Hamodia is saddened to report the petirah of Miriam Levinger, a”h, a founder of the revived Jewish community in Chevron after the 1967 Six Day War. She passed away on Motzei Yom Kippur at the age of 83.
Her levaya was held on Tuesday in the holy city that she and her husband Rabbi Moshe Levinger z”l helped to rebuild.
Ephraim Levinger, one of their 11 children, said in his hespid: “You were always so emotional at the tens of thousands of Jews who came to Chevron on the week when we read the Torah portion of Chayei Sarah [which relates how Avraham Avinu purchased the Tomb of the Patriarchs]. You always said, ‘It’s a dream – your father and I dreamed of this happening.’ You were a mother to each and every individual, and to the nation as a whole,” he added.
“You always told me that every single day you thanked Hashem for having merited to raise a generation of upstanding Jews. And I had the merit of being your firstborn son.”
Her daughter Racheli asked her mother to plead with the Avos for the return of all Eretz Yisrael to the Jewish people:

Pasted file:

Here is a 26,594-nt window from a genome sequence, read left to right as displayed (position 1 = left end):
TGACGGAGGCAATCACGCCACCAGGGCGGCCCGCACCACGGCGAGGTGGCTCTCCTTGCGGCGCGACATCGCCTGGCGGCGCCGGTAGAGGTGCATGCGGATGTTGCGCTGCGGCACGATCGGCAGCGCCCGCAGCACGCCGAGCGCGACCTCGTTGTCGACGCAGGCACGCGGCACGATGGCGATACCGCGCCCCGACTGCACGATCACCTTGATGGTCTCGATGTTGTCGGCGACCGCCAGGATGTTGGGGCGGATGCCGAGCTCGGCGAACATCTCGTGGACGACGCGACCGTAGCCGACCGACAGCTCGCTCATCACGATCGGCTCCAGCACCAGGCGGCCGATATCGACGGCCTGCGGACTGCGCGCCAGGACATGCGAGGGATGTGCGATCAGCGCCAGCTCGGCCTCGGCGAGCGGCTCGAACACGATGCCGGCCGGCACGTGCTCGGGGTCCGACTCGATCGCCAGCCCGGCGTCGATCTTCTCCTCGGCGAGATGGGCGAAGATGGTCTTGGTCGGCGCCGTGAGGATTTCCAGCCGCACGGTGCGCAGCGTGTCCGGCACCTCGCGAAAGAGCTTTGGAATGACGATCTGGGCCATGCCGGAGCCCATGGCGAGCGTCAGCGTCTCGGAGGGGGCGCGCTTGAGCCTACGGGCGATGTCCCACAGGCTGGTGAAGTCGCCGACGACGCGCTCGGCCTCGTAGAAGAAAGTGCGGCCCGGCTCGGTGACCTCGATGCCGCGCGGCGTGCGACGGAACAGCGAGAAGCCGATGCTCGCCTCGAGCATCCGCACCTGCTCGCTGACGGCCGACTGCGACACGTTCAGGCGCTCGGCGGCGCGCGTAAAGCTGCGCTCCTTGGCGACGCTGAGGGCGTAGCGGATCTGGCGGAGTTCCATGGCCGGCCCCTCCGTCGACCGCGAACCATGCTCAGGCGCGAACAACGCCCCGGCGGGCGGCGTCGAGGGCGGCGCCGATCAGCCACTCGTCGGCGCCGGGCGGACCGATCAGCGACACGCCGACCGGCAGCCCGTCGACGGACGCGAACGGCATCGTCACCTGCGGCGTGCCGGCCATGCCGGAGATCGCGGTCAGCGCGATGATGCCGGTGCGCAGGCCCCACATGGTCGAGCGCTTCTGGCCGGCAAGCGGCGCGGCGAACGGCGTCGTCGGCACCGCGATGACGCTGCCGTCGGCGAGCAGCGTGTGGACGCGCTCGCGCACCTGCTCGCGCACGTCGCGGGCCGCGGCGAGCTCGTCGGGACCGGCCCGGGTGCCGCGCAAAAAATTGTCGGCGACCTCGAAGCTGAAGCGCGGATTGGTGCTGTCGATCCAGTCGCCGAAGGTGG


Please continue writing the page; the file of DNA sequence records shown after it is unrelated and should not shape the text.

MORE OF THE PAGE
“Now you and father, together with the holy [ancestors] are a powerful force. A force that has not yet been seen in heaven. Demand this in the name of all of Israel. Make trouble as only the two of you know how to do. Mother, do not rest. Work. Fight. Just like you did here,” Racheli said.
“I am grieved by the passing of the mother of all those who returned to Hebron, Rabbanit Miriam Levinger of blessed memory,” Israel’s President Reuven Rivlin said upon hearing of her death.
Together with Rabbi Levinger, “she devoted herself to the challenge of returning the Jewish people to Hebron, not as transient guests or visitors, but as those returning to their home,” Rivlin said.
“Dear Levinger family, may the building of Hebron and Jerusalem be your consolation,” he added.
Prime Minister Binyamin Netanyahu tweeted, “Miriam dedicated her life, out of great devotion, to the settlement of the Land of Israel and to the love of the people of Israel. We will always remember her as a symbol and example of Zionism and pioneering.”
At Tuesday’s levaya, the deceased was first laid out on a gurney in the road outside Maaras Hamachpeleh, where hespidim were delivered under a small white tent.
The numbers were small due to the COVID-19 pandemic. Mourners wearing masks then accompanied her body on foot to Chevron’s ancient cemetery, reciting Tehillim.